Stunt driver Terry Grant broke the record on his first attempt last Friday, then shaved 26 seconds off that time during a run on Saturday. Grant’s best time was 1 minute, 37.02 seconds.
The Goodwood course is about three miles long, so Grant averaged about 55 mph in reverse on the record-setting run.
With its 92 mph top speed and glacial 0 to 60 mph time of 10.0 seconds, the Leaf doesn’t seem like the best choice for any sort of speed record. However, its electric motors made the Nissan EV the perfect car for the job.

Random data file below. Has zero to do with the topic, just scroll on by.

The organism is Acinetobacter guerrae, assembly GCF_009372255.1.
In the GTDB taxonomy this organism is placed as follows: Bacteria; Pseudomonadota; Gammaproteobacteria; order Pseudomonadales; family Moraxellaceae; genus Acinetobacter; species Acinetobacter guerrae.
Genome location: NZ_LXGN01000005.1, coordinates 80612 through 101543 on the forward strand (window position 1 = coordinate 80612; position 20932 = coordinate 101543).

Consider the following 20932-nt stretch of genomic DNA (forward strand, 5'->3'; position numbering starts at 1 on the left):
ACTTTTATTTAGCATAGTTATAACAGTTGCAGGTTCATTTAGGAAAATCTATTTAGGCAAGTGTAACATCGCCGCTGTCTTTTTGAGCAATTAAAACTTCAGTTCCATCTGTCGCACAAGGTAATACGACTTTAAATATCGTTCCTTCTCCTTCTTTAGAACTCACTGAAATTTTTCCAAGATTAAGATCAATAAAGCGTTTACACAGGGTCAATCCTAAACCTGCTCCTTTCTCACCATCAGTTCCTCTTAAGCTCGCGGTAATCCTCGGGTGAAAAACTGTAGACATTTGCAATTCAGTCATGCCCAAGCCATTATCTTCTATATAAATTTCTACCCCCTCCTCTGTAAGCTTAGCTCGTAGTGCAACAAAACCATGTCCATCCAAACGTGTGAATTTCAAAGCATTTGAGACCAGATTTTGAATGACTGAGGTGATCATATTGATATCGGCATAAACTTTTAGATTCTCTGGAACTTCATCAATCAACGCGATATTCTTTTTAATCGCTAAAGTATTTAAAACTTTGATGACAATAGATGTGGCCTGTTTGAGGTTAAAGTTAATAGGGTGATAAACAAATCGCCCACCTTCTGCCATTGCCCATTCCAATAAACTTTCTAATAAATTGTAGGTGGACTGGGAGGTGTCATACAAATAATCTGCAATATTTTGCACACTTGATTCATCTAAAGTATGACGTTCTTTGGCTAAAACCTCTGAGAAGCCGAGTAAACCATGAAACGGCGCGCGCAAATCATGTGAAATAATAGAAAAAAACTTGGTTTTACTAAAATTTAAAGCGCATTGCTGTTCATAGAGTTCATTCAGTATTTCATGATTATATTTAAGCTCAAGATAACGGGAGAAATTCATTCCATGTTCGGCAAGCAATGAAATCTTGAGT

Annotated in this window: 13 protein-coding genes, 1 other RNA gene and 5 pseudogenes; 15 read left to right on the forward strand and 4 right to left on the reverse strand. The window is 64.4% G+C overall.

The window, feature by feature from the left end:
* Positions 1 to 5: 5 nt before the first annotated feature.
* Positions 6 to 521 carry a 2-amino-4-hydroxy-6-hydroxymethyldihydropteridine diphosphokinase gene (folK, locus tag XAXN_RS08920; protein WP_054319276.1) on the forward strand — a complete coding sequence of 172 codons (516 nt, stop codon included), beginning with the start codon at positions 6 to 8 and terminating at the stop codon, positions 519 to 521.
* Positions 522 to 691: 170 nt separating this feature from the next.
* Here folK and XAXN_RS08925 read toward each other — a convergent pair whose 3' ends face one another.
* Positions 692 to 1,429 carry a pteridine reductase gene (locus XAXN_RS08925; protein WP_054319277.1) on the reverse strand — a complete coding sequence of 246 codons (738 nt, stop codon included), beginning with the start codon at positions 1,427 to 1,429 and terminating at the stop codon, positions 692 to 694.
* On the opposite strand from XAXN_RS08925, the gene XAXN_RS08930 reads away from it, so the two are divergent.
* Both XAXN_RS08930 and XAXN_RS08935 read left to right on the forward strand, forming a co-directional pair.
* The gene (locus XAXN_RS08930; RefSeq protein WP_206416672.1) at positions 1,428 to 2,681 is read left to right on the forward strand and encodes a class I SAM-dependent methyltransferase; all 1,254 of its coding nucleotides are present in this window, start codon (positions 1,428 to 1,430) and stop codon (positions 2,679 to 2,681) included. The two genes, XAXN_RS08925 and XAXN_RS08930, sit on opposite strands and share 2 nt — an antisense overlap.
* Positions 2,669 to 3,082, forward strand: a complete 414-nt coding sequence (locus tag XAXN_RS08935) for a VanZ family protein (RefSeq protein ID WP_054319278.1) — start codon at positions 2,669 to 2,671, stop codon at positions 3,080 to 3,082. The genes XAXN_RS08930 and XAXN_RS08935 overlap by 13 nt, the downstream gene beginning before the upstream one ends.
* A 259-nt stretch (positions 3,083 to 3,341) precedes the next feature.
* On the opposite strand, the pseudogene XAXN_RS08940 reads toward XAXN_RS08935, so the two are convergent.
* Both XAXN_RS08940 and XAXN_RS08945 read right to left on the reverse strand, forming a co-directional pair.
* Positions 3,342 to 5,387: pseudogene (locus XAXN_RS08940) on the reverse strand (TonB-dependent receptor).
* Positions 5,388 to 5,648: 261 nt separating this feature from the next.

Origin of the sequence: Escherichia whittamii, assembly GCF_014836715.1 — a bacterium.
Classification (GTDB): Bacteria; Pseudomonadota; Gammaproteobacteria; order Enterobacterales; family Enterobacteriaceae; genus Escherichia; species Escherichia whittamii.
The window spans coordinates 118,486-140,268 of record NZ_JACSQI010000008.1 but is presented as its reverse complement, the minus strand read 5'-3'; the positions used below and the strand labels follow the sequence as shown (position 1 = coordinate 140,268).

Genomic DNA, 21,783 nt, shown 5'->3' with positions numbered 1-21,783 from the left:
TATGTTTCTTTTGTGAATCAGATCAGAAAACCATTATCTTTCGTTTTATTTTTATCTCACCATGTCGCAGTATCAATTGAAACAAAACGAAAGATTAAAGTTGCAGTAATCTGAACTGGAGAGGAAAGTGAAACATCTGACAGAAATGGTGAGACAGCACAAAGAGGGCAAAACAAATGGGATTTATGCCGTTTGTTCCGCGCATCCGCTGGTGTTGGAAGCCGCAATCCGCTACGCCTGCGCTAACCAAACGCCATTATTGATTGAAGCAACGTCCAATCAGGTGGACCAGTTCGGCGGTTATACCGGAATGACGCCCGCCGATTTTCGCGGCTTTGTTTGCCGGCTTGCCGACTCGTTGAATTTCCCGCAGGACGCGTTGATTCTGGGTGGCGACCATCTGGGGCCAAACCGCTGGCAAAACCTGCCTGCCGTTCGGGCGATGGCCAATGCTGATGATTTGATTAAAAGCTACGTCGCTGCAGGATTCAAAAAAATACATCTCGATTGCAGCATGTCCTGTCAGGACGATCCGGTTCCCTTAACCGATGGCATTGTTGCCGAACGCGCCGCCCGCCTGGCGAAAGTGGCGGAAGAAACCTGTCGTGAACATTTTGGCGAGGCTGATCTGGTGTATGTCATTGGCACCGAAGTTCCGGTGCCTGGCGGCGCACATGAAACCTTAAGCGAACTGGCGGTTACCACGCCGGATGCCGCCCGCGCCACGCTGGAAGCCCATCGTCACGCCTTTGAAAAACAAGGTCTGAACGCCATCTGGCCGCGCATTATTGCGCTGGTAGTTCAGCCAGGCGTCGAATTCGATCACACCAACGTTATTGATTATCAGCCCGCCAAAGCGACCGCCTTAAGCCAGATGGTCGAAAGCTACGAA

“I had a great car at my disposal: with direct drive from the electric motor to its wheels, the Nissan Leaf can, in theory, go as fast backwards as it can forwards,” Grant said. “The only complaint I have is slight neck ache from constantly looking over my shoulder!”
Car companies like to show off their newest models with a run up Goodwood’s hillclimb track, but normally they do it if the nose pointing forward. As part of a social media marketing campaign, Nissan decided to send a Leaf up the hill backwards to claim the world record.
The Leaf’s backwards hill climb may not have the drama of the Audi R8 e-tron’s lap of the Nurburgring, but a record’s a record, right? Nissan decided to play to Leaf’s strengths, and not just with a boring economy run.